When valuing your home, don’t simply rely on a few houses that recently sold in the neighborhood. Just because Fred sold his place across the street for $450,000 (or because Trulia/Zillow estimated your value to be $435,000) doesn’t mean your home is worth the same.
Fred’s house is not a good sales comparable if he has:
Without doing your homework, you may be unable to sell your home for the price you want – or your loan entitlement could be much less on a cash-out refinance or reverse mortgage.
The lender will require an appraisal prior to closing – unless an appraisal inspection waiver is granted (such as when you may have substantial equity in your house).
In a conventional or government purchase mortgage, you can get pre-approved by a lender before getting an appraisal (so you shouldn’t spend $485 on an appraisal until you see the loan closing conditions). Whereas in a reverse mortgage, you generally cannot get pre-approved without the appraisal (so make sure your home value estimate is accurate before paying for the appraisal – otherwise you may be disappointed when your approved loan amount is far less than you had expected).
Analogous to lawyers being trained not to ask a question without knowing the answer, you, as a borrower, should be confident in your home valuation before paying for an appraisal.
Here’s the Point:
Before you refinance, don’t waste your money on an appraisal until you have done your own homework on value.
I think it’s time we cut them some slack. No doubt there are instances where the appraiser completely missed the boat – when values were quickly overturned either after correcting errors or reflecting missed facts. I hear countless stories where the FHA appraiser was “too picky” regarding some of the reported observations on the condition of the property.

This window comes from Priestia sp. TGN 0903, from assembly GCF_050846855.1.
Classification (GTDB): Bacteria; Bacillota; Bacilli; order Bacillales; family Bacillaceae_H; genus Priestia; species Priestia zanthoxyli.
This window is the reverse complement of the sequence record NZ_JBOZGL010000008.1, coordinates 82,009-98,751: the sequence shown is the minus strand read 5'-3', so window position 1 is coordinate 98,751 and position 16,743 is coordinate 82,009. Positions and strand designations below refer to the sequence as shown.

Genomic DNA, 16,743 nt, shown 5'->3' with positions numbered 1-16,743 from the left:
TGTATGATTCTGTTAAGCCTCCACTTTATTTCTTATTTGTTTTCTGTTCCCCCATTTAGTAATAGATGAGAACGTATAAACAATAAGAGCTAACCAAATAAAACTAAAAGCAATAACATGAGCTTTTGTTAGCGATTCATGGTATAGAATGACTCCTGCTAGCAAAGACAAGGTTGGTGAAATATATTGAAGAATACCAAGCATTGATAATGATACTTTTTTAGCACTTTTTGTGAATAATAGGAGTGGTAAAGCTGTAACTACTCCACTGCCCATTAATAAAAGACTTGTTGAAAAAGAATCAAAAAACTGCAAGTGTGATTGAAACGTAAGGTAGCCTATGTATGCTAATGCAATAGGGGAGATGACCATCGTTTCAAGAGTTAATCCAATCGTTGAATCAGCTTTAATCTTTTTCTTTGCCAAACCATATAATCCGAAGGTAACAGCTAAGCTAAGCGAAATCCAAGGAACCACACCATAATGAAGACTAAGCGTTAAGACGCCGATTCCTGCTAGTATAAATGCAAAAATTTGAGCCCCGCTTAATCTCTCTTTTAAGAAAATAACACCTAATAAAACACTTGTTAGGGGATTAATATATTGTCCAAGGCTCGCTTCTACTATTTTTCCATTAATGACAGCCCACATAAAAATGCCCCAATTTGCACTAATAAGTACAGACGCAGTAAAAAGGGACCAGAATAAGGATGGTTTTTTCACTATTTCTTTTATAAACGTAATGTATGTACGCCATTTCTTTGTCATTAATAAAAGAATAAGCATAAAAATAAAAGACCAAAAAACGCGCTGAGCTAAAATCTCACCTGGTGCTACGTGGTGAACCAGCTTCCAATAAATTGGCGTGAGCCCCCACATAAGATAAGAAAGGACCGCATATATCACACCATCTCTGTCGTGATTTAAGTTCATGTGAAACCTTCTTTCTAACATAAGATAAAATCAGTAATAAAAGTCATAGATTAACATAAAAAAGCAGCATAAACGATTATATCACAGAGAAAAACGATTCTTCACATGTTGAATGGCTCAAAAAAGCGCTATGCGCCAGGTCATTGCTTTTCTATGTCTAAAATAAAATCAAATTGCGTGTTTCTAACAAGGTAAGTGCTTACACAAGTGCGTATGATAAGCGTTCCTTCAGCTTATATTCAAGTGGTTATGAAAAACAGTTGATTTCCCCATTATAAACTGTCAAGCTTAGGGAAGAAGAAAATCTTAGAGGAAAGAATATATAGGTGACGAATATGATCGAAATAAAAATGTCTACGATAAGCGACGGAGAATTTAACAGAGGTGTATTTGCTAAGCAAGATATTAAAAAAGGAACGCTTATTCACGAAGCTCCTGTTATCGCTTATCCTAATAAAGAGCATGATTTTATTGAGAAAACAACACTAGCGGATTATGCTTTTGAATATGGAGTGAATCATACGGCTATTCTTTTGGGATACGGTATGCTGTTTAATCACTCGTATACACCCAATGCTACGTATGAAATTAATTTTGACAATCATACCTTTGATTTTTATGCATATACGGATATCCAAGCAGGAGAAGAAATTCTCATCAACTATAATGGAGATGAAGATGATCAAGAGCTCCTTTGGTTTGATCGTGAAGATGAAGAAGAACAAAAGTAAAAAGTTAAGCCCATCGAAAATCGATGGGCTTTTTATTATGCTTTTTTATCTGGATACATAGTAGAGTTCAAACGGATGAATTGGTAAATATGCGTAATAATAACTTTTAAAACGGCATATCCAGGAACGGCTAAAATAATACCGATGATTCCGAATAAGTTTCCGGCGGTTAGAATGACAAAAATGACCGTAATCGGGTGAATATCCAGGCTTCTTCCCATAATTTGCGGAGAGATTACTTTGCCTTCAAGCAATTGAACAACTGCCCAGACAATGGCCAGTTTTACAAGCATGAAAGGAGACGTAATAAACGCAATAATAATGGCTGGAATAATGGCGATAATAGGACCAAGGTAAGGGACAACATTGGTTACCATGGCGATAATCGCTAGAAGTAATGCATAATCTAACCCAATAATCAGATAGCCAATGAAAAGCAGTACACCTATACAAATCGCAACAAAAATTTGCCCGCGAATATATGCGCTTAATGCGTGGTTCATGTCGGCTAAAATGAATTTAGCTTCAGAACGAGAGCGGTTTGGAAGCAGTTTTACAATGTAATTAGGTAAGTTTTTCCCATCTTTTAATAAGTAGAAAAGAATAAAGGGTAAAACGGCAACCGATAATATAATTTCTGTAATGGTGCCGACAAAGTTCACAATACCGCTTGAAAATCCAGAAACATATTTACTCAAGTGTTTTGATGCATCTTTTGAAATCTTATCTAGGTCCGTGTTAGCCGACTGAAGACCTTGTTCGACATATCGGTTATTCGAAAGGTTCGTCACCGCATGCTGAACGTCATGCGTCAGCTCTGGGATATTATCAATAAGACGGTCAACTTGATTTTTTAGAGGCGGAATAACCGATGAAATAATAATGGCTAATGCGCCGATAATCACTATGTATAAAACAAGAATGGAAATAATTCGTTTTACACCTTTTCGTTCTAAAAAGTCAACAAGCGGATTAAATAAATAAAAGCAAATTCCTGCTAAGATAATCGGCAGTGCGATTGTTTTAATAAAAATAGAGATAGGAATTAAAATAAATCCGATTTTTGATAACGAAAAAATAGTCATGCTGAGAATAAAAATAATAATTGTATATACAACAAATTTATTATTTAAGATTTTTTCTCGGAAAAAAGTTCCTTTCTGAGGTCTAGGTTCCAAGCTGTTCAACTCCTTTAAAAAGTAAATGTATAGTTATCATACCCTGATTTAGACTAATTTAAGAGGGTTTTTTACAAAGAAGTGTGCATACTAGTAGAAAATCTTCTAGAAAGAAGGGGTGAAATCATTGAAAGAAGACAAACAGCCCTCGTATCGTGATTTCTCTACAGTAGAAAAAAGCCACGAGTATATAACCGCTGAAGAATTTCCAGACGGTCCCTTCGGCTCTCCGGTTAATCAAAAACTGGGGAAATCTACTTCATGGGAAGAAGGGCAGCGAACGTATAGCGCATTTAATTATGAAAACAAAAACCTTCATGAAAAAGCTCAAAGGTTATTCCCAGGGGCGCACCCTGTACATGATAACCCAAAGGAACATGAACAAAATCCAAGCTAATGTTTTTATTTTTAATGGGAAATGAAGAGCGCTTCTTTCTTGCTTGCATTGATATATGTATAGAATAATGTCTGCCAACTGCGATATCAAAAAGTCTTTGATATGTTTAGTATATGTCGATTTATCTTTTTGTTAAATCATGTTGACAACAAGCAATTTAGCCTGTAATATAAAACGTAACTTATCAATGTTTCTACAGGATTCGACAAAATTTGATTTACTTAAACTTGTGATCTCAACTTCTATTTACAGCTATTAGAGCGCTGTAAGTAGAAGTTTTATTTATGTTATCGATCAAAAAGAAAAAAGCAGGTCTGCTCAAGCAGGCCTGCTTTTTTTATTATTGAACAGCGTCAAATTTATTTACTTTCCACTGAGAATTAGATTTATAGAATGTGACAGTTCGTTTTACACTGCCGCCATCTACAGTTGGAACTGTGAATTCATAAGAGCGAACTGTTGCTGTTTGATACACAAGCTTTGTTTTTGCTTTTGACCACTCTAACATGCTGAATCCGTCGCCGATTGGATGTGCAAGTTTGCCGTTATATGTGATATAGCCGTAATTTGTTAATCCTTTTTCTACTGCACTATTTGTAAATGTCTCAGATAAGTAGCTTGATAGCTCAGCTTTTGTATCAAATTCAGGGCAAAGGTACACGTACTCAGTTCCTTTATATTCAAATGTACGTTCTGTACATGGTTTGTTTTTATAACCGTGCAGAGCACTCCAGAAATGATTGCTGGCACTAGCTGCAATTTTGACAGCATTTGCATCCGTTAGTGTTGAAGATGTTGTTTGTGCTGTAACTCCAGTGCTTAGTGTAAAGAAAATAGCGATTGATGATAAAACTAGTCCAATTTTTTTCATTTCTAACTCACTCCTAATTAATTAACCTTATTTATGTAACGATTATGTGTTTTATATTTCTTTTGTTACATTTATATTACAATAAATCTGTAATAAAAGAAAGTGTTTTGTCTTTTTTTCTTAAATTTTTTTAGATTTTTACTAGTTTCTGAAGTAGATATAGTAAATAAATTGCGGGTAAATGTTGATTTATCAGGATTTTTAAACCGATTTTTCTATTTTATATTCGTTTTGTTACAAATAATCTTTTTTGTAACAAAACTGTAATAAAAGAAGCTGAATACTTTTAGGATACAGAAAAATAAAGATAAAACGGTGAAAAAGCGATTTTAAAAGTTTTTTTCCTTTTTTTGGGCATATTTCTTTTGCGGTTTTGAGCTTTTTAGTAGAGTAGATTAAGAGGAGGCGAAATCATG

Lately, I have had several borrower prospects complain about their realtor or mortgage broker not recommending a property inspection. “I bought the house and had no idea there was a roof leak.” “You should have seen the termites in the attic right after we closed the deal.”
Let me tell you something: Engaging a property inspector is entirely up to the borrower/buyer – caveat emptor. Sure, there are times when it is obvious – and therefore when it is incumbent upon the industry professionals to strongly suggest an inspection by a licensed contractor. But if you purchase a property, it is your fault if you elect to forego the inspection and later find serious problems.
One appraiser recently conditioned his report on the receipt of an inspection report – to address what appeared to be some insignificant siding damage. The lender refused to close and fund the loan until a professional contractor confirmed in writing that the damage was cosmetic. It was a great call by the appraiser, because it turned out there was over $15,000 of structural damage from dry rot. That “picky” appraiser saved my clients from committing to a serious money pit.